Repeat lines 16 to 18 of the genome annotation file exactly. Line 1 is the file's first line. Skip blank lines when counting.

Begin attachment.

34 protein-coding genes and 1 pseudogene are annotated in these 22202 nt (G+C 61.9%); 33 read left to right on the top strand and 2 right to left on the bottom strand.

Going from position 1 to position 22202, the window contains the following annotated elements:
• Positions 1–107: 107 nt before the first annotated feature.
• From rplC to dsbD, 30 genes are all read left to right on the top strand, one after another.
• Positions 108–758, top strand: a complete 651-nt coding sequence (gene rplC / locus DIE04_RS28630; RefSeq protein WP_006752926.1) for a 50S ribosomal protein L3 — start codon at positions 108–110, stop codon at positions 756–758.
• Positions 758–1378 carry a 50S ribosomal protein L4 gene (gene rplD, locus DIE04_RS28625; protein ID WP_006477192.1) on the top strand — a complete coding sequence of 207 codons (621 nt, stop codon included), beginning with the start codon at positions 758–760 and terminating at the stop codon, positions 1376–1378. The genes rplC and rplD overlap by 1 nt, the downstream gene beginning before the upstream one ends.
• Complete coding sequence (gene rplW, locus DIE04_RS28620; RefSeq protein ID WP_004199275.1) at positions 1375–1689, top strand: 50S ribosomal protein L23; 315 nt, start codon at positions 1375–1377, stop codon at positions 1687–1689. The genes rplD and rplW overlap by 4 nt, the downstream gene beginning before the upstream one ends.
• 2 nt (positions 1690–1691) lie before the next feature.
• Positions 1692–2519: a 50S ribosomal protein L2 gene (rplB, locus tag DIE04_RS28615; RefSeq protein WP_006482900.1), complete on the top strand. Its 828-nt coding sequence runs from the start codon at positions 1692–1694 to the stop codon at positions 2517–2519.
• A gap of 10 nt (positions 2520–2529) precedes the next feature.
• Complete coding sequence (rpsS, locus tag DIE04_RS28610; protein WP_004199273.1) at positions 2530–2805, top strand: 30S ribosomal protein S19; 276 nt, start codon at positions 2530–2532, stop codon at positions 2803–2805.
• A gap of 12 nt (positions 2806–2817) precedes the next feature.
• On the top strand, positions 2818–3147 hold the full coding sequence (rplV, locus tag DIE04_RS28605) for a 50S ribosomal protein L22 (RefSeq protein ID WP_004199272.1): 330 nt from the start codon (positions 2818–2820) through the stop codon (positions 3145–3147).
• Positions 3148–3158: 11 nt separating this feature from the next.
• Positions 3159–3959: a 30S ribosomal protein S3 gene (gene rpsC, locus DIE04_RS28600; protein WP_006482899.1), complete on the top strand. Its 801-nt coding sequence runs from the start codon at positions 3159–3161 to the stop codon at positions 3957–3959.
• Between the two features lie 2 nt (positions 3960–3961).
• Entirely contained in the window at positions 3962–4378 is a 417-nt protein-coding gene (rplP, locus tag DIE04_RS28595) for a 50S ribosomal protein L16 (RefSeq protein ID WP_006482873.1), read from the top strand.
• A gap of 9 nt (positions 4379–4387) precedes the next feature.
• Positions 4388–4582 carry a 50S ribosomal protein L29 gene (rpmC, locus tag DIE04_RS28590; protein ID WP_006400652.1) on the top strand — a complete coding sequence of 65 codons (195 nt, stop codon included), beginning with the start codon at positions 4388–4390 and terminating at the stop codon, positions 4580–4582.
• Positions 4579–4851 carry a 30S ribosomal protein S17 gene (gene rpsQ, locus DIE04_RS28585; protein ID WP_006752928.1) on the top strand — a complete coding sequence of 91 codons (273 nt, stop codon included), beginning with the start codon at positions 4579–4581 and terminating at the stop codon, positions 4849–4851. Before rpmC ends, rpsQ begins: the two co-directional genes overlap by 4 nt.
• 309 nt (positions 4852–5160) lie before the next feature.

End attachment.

• Between the two features lie 2 nt (positions 3960–3961).
• Entirely contained in the window at positions 3962–4378 is a 417-nt protein-coding gene (rplP, locus tag DIE04_RS28595) for a 50S ribosomal protein L16 (RefSeq protein ID WP_006482873.1), read from the top strand.
• A gap of 9 nt (positions 4379–4387) precedes the next feature.